CLEVELAND, Tenn. - The message was clearly stated at a recent Cleveland/Bradley Chamber of Commerce industrial appreciation event: Tennessee is experiencing a "manufacturing renaissance" but still needs to increase the number of skilled laborers.
More than 100 industry professionals got a state-level perspective on unskilled labor concerns confronting local manufacturers in a presentation by Catherine Glover, president of the Tennessee Chamber of Commerce and Industry and Tennessee Manufacturers Association.
"With the mass exodus of baby boomers [from the manufacturing sector] there is a major skills gap and employment gap in the state of Tennessee and, indeed, almost every state in the nation," Glover said. "We need to fix that. It is a crisis, and we need to recognize it as such."
The impact will be keenly felt in the next five years as the baby boom generation retires, especially by smaller companies that often do not consider succession planning, Glover said.
The concern is already on the minds of local economic and government officials.
A recent report in Moody's Analytics indicated that Cleveland's economic performance could be hindered by a lack of skilled labor, said Doug Berry, vice president of industrial development for the Cleveland/Bradley Chamber, in a recent email to local government officials.
"[We] are trending in a positive direction, but we do have vulnerability that can put us off track ... too much dependence on unskilled or low-skilled industry," he said.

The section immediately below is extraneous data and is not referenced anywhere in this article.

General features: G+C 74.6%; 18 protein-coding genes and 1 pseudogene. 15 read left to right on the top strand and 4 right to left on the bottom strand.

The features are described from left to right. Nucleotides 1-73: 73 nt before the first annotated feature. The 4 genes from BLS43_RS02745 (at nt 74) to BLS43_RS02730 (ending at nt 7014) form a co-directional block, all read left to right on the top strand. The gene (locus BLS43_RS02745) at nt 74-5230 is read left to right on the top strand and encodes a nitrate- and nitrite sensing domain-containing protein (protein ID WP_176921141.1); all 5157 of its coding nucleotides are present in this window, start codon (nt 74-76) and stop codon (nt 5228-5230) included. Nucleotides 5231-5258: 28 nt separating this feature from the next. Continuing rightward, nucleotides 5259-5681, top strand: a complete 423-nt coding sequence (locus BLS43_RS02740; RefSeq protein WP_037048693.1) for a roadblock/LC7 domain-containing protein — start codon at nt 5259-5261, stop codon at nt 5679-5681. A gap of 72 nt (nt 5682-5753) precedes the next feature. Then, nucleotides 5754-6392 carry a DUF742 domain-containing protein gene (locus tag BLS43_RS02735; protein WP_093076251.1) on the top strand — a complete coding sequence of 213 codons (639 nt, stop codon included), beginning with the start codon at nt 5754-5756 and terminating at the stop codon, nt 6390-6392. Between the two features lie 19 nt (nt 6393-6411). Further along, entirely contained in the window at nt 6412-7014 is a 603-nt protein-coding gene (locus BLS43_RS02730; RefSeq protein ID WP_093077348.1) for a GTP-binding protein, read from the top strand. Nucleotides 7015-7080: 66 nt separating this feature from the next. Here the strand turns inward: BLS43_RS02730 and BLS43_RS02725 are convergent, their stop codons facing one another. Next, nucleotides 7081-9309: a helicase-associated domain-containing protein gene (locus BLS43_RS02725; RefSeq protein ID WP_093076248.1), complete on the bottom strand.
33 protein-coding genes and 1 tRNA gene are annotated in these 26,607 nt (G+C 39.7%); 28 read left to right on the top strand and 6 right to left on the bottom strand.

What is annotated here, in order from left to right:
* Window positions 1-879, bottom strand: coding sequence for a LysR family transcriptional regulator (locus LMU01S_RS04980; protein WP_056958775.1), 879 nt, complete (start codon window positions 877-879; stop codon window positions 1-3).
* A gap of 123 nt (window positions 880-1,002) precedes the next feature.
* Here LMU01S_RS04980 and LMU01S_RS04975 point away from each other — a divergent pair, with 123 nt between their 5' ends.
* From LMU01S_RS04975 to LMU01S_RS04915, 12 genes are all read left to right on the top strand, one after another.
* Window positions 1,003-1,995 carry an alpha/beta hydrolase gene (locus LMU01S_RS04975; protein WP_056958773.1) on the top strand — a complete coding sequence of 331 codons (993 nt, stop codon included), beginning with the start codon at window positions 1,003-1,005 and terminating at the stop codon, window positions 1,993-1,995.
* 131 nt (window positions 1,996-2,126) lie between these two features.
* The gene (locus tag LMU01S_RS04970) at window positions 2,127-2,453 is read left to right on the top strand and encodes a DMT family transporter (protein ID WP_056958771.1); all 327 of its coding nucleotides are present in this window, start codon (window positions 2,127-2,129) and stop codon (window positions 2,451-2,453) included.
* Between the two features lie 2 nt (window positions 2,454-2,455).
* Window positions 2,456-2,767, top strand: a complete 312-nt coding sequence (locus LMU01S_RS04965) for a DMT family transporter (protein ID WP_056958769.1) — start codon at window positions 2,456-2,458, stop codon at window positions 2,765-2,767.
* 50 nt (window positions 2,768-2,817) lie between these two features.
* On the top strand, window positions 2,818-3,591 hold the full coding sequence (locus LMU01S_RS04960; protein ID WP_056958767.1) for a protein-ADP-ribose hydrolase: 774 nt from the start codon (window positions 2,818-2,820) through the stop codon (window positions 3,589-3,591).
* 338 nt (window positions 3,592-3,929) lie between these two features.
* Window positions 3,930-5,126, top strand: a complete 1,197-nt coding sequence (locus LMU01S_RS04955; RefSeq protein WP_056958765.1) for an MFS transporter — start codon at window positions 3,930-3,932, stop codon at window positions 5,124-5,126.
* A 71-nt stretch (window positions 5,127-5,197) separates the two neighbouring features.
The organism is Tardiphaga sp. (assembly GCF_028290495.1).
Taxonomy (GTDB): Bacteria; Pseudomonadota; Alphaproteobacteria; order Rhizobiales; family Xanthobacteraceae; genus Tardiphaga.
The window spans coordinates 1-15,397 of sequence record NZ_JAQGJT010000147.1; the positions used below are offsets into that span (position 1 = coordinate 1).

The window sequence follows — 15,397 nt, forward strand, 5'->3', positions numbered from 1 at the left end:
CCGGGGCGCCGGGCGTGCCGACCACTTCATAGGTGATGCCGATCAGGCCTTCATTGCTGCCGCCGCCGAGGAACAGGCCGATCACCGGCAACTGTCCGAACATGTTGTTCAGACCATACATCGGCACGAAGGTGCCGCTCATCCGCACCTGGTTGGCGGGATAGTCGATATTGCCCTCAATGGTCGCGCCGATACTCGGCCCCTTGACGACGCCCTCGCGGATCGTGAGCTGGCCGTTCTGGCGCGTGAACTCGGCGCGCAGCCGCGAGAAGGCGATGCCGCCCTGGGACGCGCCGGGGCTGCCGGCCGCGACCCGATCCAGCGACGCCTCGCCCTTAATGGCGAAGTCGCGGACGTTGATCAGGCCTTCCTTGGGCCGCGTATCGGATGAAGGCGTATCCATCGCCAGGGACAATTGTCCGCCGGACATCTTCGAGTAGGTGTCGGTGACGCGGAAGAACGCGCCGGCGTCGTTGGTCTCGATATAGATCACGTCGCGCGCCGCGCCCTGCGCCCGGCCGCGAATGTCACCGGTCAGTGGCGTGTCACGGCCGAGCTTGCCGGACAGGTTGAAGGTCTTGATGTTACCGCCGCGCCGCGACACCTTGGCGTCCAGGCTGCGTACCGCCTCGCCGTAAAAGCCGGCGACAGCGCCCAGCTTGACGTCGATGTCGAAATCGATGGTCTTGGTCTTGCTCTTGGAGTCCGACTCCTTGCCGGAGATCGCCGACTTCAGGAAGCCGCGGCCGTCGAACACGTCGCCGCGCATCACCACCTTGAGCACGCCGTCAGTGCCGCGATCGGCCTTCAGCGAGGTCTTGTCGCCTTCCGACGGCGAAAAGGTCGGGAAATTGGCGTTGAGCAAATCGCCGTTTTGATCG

The problem is lack of interest and even antipathy toward manufacturing jobs, Glover said.
"People aren't being encouraged into manufacturing or advanced manufacturing," she said. "Our youth don't exactly find it exciting. Parents grew up with it thinking it is icky, dirty hard work."
Solutions may be found by increasing awareness of what modern manufacturing is really about and by ensuring the workforce has the skills to excel, she said.
In support of these efforts, the Tennessee Chamber of Commerce is rolling out "Dream It. Do It," an awareness campaign intended to reach people between the ages of 16 and 26, guidance and career counselors, and parents, Glover said.
The goal is to show the next generation of workers that modern manufacturing is "not the back-breaking jobs that we've grown up thinking they are," she said.
Aptitude testing and skill learning also have to be addressed, and that is where community colleges and other post-secondary institutions can help, Glover said.
"There have always been people to fill the void in manufacturing," she said. "Now what we've also learned is that they may not be the most skilled, but they're trainable."
Paul Leach is based in Cleveland. Email him at email@example.com.